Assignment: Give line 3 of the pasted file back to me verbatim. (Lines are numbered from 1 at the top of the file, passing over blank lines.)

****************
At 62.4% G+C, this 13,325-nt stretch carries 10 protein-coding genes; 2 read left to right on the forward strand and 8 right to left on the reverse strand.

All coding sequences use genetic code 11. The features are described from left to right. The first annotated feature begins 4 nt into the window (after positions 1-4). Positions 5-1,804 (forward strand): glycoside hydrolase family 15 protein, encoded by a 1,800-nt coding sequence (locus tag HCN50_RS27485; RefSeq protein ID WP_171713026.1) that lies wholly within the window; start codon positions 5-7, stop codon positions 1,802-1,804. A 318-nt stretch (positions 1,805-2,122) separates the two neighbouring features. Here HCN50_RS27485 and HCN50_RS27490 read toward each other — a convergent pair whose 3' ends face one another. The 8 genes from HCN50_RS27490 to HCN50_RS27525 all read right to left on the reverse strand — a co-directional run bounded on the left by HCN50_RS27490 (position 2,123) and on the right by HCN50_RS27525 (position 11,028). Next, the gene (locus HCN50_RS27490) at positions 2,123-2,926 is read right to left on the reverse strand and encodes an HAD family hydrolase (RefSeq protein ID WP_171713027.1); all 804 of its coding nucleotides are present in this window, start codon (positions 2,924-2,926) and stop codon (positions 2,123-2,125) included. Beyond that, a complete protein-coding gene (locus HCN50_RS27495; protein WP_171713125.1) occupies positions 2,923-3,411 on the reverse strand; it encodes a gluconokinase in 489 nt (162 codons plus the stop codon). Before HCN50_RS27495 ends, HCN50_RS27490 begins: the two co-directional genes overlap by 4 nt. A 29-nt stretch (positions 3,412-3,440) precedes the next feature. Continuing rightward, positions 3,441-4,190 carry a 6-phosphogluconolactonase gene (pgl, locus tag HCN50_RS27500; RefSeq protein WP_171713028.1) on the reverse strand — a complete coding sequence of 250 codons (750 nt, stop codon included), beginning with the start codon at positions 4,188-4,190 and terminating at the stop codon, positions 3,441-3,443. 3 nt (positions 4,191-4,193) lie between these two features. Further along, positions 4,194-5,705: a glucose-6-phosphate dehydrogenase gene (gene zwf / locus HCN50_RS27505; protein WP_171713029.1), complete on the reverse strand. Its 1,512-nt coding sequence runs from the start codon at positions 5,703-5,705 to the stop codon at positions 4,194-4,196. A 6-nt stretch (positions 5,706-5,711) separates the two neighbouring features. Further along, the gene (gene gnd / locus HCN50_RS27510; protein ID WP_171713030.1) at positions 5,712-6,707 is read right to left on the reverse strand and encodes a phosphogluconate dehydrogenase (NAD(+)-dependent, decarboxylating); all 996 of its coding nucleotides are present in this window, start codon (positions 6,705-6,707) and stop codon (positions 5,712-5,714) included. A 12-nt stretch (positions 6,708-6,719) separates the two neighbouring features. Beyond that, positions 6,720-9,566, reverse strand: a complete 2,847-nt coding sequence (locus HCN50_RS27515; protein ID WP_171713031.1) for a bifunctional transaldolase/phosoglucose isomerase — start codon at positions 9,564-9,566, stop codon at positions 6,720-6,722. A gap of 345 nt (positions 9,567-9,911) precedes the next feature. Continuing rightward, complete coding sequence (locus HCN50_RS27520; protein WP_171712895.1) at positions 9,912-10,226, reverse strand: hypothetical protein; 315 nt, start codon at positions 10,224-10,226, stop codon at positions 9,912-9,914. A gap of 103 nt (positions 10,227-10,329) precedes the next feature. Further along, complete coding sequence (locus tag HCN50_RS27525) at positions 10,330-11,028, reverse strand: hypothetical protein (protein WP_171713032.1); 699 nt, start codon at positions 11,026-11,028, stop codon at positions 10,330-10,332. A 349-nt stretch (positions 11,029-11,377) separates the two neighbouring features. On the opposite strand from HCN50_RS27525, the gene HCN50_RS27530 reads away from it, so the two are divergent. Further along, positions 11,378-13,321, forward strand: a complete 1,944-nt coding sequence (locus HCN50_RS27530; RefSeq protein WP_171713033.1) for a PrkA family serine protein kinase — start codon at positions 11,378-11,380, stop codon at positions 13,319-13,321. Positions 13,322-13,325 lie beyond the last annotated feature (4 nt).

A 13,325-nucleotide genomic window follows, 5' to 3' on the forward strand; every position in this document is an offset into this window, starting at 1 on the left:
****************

A 13,325-nucleotide genomic window follows, 5' to 3' on the forward strand; every position in this document is an offset into this window, starting at 1 on the left: